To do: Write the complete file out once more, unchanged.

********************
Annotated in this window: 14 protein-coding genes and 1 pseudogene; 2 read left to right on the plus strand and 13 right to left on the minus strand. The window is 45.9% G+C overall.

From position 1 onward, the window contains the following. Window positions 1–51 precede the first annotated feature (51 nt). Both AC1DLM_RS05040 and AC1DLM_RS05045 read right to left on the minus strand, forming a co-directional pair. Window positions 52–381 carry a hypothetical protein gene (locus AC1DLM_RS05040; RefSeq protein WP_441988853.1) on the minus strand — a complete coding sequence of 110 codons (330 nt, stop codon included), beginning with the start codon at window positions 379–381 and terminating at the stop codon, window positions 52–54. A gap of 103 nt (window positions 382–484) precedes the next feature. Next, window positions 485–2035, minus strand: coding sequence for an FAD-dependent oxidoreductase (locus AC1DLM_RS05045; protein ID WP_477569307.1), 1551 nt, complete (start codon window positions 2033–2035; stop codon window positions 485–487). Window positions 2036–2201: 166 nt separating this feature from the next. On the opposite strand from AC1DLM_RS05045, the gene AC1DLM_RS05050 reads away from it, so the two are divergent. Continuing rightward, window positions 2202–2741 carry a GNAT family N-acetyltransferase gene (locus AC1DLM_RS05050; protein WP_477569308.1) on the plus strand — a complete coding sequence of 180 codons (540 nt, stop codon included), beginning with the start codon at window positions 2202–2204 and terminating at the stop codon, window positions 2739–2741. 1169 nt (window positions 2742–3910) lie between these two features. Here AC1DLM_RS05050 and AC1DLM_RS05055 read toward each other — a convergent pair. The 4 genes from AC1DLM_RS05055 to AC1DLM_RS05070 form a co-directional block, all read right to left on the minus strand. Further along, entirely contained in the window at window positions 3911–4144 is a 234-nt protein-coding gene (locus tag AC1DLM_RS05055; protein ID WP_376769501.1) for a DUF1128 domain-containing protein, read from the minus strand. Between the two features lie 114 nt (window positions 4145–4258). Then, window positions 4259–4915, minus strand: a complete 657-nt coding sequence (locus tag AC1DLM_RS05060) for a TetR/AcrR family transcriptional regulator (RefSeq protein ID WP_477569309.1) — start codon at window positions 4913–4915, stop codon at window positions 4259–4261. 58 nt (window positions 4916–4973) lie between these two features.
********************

Annotated in this window: 14 protein-coding genes and 1 pseudogene; 2 read left to right on the plus strand and 13 right to left on the minus strand. The window is 45.9% G+C overall.

From position 1 onward, the window contains the following. Window positions 1–51 precede the first annotated feature (51 nt). Both AC1DLM_RS05040 and AC1DLM_RS05045 read right to left on the minus strand, forming a co-directional pair. Window positions 52–381 carry a hypothetical protein gene (locus AC1DLM_RS05040; RefSeq protein WP_441988853.1) on the minus strand — a complete coding sequence of 110 codons (330 nt, stop codon included), beginning with the start codon at window positions 379–381 and terminating at the stop codon, window positions 52–54. A gap of 103 nt (window positions 382–484) precedes the next feature. Next, window positions 485–2035, minus strand: coding sequence for an FAD-dependent oxidoreductase (locus AC1DLM_RS05045; protein ID WP_477569307.1), 1551 nt, complete (start codon window positions 2033–2035; stop codon window positions 485–487). Window positions 2036–2201: 166 nt separating this feature from the next. On the opposite strand from AC1DLM_RS05045, the gene AC1DLM_RS05050 reads away from it, so the two are divergent. Continuing rightward, window positions 2202–2741 carry a GNAT family N-acetyltransferase gene (locus AC1DLM_RS05050; protein WP_477569308.1) on the plus strand — a complete coding sequence of 180 codons (540 nt, stop codon included), beginning with the start codon at window positions 2202–2204 and terminating at the stop codon, window positions 2739–2741. 1169 nt (window positions 2742–3910) lie between these two features. Here AC1DLM_RS05050 and AC1DLM_RS05055 read toward each other — a convergent pair. The 4 genes from AC1DLM_RS05055 to AC1DLM_RS05070 form a co-directional block, all read right to left on the minus strand. Further along, entirely contained in the window at window positions 3911–4144 is a 234-nt protein-coding gene (locus tag AC1DLM_RS05055; protein ID WP_376769501.1) for a DUF1128 domain-containing protein, read from the minus strand. Between the two features lie 114 nt (window positions 4145–4258). Then, window positions 4259–4915, minus strand: a complete 657-nt coding sequence (locus tag AC1DLM_RS05060) for a TetR/AcrR family transcriptional regulator (RefSeq protein ID WP_477569309.1) — start codon at window positions 4913–4915, stop codon at window positions 4259–4261. 58 nt (window positions 4916–4973) lie between these two features.